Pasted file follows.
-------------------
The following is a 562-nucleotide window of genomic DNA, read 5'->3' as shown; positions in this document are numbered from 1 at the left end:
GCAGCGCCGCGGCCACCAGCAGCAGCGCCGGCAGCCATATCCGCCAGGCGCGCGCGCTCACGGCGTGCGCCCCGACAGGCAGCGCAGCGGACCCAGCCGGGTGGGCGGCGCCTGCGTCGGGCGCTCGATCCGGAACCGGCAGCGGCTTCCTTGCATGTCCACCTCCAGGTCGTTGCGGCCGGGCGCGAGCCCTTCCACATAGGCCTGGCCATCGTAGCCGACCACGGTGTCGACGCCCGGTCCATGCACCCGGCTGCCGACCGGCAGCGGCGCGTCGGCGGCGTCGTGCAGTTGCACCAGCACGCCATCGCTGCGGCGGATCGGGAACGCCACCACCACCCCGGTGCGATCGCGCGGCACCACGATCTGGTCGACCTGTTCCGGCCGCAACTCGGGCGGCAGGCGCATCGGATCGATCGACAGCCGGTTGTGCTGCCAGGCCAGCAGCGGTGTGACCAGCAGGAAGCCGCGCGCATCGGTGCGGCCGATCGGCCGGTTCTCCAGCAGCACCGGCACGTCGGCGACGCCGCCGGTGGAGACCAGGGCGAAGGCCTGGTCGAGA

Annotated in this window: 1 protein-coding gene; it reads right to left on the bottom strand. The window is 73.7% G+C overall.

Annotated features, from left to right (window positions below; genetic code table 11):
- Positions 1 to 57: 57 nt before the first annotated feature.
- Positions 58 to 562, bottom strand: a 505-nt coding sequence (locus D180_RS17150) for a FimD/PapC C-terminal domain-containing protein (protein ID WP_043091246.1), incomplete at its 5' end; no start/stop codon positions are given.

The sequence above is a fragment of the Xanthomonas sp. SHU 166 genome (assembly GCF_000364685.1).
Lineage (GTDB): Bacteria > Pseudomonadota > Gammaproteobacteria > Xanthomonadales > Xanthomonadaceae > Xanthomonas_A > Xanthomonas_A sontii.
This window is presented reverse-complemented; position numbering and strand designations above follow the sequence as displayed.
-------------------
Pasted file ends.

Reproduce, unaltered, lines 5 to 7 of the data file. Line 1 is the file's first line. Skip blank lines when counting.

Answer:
- Positions 1 to 57: 57 nt before the first annotated feature.
- Positions 58 to 562, bottom strand: a 505-nt coding sequence (locus D180_RS17150) for a FimD/PapC C-terminal domain-containing protein (protein ID WP_043091246.1), incomplete at its 5' end; no start/stop codon positions are given.

The sequence above is a fragment of the Xanthomonas sp. SHU 166 genome (assembly GCF_000364685.1).